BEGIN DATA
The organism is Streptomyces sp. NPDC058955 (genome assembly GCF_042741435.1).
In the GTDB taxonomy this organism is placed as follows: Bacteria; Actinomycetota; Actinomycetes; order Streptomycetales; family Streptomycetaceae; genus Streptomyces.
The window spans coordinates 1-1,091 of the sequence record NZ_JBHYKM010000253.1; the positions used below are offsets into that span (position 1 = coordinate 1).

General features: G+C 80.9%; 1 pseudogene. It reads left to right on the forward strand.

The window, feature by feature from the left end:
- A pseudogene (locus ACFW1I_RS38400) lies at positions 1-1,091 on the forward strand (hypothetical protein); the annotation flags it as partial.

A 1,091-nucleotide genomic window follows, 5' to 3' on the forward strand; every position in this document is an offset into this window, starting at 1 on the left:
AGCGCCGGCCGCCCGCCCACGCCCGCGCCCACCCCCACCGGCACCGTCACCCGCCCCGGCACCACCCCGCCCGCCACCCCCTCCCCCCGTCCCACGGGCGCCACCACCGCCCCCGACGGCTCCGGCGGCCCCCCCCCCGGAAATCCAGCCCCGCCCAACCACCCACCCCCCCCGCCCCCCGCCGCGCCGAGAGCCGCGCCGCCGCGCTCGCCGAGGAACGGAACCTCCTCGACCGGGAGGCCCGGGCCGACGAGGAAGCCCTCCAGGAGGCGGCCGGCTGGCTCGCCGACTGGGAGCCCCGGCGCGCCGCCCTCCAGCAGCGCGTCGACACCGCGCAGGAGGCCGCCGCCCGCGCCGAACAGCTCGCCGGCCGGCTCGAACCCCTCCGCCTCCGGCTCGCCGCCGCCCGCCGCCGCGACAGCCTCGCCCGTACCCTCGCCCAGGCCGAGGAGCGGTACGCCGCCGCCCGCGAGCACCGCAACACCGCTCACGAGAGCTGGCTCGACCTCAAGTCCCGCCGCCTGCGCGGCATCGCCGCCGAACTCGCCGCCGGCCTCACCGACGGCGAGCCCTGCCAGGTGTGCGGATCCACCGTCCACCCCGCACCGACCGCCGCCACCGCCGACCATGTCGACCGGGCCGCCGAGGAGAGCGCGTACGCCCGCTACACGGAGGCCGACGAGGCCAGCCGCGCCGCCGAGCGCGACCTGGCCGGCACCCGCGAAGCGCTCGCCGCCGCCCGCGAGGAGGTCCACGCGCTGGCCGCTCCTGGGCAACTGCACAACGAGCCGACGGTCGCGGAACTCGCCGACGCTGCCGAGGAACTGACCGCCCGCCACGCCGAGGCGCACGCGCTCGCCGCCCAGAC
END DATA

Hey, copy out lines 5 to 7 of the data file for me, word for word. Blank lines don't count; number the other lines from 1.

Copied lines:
The window, feature by feature from the left end:
- A pseudogene (locus ACFW1I_RS38400) lies at positions 1-1,091 on the forward strand (hypothetical protein); the annotation flags it as partial.

A 1,091-nucleotide genomic window follows, 5' to 3' on the forward strand; every position in this document is an offset into this window, starting at 1 on the left: